These are the times that try men’s souls: The summer soldier and the sunshine patriot will, in this crisis, shrink from the service of his country; but he that stands it NOW, deserves the love and thanks of man and woman.

These famous lines come from Thomas Paine, whose rhetorical gifts found their perfect audience in the founding years of the American republic. He was writing at a time when George Washington’s army was beleaguered and dispirited, and the colonial insurrection against Great Britain was a far from assuredly successful enterprise.

Nonetheless, at Yorktown, Va., in 1781, the North American colonists at last achievedwith a hefty assist from the French forces of General Comte de Rochambeauthe objectives they had so memorably declared on July 4, 1776.

The fourth day of July quickly became established as the bubbling fount from which our virgin democracy sprang. Conveniently situated at the height of summer, the day became an occasion for merrymaking and remembranceand was further hallowed in 1826, the nation’s 50th anniversary, when founding fathers Thomas Jefferson and John Adams both died on that day.

At a time when a warnow in its fifth yearis being fought by an exhausted force (of approximately 150,000) that is comprised of less than one-tenth of a percent of the nation’s population, we thought it would be useful to consider the relationship between patriotic holidays and public obligations. What is patriotism? Is it being willing to serve in our country’s military when asked? Or is it being willing to challenge the vice president when he insists that his records are not subject to congressional oversight because he has decided that he is not part of the executive branch?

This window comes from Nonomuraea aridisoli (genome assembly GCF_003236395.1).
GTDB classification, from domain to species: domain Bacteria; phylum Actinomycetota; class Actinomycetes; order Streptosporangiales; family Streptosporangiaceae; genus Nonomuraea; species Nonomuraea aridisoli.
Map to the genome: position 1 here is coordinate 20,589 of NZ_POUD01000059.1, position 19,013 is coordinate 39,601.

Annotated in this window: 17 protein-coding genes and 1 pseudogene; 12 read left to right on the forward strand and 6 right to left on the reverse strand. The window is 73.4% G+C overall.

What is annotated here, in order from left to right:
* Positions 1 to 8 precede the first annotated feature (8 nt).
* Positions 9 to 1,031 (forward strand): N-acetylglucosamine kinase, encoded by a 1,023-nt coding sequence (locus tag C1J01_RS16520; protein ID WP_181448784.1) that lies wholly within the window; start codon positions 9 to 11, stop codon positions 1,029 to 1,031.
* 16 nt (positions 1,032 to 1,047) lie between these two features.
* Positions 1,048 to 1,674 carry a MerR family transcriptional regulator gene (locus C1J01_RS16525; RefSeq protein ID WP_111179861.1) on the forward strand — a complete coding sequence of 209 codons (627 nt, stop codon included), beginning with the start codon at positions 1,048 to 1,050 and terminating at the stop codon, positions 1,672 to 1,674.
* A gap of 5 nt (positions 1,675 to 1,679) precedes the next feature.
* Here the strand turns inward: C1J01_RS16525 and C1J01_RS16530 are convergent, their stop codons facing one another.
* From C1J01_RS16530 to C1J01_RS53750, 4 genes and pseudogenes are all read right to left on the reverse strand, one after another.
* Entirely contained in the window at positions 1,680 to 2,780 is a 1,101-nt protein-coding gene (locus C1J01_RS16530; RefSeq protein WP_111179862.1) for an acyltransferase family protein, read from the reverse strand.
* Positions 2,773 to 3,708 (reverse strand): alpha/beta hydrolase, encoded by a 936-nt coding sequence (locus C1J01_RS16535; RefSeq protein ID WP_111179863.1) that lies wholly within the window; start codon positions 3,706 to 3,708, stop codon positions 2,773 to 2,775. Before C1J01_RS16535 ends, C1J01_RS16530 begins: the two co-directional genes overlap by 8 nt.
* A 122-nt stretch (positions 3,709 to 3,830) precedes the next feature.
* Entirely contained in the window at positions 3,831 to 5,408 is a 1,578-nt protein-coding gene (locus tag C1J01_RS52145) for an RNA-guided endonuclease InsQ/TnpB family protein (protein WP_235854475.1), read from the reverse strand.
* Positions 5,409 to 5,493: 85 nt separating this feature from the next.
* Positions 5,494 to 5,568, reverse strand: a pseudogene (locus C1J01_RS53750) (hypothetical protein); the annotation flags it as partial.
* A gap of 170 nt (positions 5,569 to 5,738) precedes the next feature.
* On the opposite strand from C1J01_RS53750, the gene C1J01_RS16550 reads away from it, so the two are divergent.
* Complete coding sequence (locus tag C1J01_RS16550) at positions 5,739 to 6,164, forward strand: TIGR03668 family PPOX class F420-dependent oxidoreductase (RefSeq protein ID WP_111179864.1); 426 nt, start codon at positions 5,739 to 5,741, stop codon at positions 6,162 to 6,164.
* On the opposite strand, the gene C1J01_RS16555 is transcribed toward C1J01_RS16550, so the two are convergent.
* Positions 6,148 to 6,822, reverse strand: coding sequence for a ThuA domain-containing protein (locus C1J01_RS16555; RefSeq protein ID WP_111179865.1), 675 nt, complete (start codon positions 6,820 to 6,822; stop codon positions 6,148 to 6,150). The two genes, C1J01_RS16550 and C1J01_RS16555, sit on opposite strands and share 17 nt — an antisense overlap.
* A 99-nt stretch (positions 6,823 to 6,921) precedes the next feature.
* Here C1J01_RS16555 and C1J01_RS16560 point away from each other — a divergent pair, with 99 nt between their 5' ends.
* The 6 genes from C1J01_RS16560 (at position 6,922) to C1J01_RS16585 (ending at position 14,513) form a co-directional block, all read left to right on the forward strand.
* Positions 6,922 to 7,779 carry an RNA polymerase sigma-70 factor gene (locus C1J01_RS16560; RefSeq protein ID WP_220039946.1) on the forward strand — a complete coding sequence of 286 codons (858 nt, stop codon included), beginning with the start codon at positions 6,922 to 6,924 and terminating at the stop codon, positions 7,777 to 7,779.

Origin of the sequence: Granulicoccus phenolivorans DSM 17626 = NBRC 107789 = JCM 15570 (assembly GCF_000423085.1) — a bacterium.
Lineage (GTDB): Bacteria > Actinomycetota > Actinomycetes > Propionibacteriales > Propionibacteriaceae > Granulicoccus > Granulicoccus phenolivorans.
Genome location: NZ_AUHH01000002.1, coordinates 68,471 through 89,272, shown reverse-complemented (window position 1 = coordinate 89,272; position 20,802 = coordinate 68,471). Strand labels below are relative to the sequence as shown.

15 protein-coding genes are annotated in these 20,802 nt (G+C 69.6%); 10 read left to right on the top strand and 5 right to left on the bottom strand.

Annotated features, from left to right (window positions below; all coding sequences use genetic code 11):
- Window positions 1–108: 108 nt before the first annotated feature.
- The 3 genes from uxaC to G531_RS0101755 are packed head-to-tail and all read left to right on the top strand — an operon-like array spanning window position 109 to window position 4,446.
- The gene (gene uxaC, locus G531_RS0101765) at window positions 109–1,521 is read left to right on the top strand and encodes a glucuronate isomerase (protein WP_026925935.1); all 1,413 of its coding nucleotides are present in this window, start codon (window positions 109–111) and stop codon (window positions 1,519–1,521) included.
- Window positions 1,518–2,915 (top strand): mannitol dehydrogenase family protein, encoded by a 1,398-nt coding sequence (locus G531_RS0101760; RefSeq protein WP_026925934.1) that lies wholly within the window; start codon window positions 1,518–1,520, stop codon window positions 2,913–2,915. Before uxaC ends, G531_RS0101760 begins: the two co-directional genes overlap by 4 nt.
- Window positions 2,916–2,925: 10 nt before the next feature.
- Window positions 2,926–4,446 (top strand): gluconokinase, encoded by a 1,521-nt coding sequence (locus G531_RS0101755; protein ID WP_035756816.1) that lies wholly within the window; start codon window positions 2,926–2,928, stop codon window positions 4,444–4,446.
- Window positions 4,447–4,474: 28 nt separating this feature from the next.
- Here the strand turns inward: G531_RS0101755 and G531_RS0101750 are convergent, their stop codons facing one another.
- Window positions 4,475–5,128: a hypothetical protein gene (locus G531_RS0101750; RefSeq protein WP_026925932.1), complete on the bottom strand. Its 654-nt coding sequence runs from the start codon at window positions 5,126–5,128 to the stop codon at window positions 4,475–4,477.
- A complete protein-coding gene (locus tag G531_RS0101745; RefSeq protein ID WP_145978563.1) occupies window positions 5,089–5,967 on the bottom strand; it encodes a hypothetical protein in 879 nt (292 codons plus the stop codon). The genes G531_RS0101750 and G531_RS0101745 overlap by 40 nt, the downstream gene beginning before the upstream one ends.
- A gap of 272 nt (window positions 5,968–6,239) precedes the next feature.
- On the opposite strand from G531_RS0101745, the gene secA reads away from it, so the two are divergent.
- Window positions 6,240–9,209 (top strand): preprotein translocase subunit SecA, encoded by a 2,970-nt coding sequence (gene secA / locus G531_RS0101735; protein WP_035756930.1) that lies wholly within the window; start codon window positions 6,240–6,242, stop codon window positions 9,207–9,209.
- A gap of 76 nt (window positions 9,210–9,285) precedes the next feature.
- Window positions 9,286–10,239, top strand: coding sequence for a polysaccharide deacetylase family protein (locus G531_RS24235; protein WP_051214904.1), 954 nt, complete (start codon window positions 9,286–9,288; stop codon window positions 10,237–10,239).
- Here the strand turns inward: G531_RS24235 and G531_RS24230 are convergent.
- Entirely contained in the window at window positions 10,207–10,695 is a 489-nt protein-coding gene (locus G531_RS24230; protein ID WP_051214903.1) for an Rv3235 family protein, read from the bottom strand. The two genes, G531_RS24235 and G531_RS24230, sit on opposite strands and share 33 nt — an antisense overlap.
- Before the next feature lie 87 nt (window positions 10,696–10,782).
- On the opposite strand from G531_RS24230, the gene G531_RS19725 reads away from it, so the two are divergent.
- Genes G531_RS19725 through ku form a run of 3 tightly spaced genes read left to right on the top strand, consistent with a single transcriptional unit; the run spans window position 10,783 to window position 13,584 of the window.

This year, the Independent asked writers with local and military tiesin addition to our regular columnist Hal Crowtherto look past the fireworks and flags, the parades and potlucks, to reflect on the public expressions and private obligations of the holiday. David Fellerath